Sixth, pastoral letter-writing can be a much needed refuge and invigorating playground for introverted pastors trying to survive an extroverted church culture. Adam McHugh’s book Introverts in the Church, is a love letter to introverts like me who continually wonder if there is a place in pastoral ministry for my “monastic” personality and temperament. Our extroverted church age favors warm and gregarious pastoral personalities and has excelled at drawing crowds, launching ministries and mobilizing people into action. Yet, we continually bemoan the shallow faith of many church attenders today.
The church needs contemplatives and mystics, intellectuals and poets, to harness the power of the pastoral pen and get busy doing the “word work” that can foster deeper formation among our people. The church needs to embrace the pastoral gift/role of “spiritual writing” as enthusiastically it celebrates the gift of public speaking. A church might add a “Writing Pastor” to their staff to teach and exhort people all week long through writing, and have an impact equal to (or greater than) the preaching pastor through her weekly sermon that many will not show up to hear.
Finally, pastor burnout rates continue to be very high and one key factor is a sense of loneliness and isolation. Peter Drucker once said that the four hardest jobs in America (and not necessarily in order) are the President of the United States, a university president, a CEO of a hospital, and a pastor. As full time professional encouragers, pastors are often starving for some encouragement themselves. Interestingly, the vast majority of the letters of Augustine, Basil, and others were collegial letters from one clergy to another filled with affirmation and mutual encouragement in their shared calling. Pastors who struggle to get together often enough with peers would be wise to imitate our letter-writing forefathers and find a pastoral pen pal for mutual encouragement.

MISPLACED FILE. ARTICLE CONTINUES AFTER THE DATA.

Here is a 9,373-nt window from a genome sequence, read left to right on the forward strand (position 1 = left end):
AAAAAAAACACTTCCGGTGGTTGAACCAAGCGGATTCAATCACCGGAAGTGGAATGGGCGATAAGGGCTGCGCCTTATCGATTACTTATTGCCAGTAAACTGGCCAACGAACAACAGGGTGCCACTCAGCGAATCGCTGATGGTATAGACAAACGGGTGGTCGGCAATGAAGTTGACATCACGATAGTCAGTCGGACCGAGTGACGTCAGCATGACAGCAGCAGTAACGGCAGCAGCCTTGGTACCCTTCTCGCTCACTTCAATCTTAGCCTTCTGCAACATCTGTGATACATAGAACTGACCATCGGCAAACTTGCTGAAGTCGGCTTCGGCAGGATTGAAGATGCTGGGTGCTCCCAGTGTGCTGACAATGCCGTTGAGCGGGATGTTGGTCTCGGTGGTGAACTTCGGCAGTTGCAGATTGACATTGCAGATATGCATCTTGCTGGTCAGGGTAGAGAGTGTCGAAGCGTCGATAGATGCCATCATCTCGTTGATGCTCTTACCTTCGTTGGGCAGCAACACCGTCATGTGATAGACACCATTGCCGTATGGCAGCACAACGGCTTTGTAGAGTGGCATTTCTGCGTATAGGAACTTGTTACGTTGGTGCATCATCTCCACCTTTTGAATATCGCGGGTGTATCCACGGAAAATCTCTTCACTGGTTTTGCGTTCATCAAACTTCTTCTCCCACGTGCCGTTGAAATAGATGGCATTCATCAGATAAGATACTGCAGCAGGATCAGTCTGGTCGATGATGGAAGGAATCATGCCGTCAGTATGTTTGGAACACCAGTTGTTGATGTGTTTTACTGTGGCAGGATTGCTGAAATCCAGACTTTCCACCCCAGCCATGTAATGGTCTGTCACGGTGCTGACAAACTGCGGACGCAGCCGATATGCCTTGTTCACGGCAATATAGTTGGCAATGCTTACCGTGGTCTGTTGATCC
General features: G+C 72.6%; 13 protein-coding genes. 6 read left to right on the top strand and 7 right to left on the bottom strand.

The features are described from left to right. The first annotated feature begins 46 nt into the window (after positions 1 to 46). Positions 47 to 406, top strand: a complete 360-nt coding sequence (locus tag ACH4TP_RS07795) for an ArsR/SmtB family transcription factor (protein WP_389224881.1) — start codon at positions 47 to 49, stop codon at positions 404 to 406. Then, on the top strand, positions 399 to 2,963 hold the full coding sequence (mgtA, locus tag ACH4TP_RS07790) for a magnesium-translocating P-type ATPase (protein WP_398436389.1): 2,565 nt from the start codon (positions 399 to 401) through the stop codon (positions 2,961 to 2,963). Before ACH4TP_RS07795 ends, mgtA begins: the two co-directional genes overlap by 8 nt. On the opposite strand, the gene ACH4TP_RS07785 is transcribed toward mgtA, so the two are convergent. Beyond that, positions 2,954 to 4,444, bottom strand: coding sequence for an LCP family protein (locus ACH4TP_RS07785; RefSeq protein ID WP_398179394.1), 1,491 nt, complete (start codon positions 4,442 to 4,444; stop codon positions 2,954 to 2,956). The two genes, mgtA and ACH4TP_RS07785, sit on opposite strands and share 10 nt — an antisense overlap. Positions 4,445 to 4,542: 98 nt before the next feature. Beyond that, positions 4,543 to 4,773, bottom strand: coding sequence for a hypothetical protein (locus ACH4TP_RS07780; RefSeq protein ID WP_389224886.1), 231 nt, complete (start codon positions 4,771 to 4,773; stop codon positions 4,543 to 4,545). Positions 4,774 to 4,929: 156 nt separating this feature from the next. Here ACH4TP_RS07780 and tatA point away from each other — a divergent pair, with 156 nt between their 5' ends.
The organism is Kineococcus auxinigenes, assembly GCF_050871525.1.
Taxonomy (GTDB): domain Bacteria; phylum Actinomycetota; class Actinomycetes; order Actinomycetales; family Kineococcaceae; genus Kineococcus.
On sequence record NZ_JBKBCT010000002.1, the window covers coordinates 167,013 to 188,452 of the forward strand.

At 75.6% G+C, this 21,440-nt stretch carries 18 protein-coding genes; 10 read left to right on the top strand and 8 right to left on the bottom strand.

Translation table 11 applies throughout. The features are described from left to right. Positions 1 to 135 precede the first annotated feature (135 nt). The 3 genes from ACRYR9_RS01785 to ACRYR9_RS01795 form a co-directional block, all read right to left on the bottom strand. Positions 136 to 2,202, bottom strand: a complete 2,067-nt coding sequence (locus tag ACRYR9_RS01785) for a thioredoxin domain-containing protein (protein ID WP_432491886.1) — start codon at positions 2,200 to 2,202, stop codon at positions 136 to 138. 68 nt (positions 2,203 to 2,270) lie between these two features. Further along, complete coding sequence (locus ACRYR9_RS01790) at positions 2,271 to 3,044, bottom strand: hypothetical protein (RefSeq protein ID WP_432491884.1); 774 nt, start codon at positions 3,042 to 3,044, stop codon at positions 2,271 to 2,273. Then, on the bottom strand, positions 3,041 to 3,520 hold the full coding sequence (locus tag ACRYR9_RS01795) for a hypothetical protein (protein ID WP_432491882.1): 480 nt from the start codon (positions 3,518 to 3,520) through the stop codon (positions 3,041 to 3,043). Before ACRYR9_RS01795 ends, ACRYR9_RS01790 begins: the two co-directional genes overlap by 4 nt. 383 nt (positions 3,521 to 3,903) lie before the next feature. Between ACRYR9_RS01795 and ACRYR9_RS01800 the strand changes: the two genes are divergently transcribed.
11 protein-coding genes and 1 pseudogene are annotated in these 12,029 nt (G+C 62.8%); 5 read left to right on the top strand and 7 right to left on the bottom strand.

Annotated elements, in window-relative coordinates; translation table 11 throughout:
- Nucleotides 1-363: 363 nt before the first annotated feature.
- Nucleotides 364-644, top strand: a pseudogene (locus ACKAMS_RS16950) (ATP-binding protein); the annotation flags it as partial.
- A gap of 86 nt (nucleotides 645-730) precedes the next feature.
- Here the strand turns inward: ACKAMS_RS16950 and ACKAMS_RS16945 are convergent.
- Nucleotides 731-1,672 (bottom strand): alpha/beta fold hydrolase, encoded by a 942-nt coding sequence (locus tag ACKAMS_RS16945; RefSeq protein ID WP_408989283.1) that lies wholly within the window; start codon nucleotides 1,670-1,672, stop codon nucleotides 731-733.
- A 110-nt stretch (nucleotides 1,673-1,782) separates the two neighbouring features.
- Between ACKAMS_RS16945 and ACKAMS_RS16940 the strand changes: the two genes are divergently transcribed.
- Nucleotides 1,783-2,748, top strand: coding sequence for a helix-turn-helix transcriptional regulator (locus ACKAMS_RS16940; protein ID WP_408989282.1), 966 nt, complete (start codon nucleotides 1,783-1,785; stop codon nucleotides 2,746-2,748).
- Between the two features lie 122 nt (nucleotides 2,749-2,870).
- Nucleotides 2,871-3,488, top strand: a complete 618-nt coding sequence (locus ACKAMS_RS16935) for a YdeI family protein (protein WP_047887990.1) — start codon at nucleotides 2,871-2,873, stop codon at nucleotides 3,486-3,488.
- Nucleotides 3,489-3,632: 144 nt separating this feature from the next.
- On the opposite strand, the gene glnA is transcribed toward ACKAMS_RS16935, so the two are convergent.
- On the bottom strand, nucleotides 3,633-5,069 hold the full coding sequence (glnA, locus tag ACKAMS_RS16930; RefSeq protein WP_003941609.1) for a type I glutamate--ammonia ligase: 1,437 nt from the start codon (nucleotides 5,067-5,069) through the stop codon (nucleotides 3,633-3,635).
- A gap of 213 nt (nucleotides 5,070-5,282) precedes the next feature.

Summary and Conclusion
In this essay we explored the art of ancient letter writing as one potentially fruitful way pastors can mediate their presence and personality to the people under their care. Throughout history, letters have been a primary—even preeminent—means of moral formation and pastoral guidance. Letters help deepen the relational bond between a teacher and pupil even from a distance. Letters have the power to bring two people virtually into the same room to enjoy each other’s company.
In our day of shallow connections and increasingly impersonal communication, pastors should consider recovering the lost art of letter writing and repurposing it as a means of pastorally engaging their flock in a more personal and impactful way. So, let us put pen to paper (or fingers to keys) and, in the poetic words of Donne, start mingling souls!
“Sir, more than kisses, letters mingle souls. For, thus friends absent speak.” —John Donne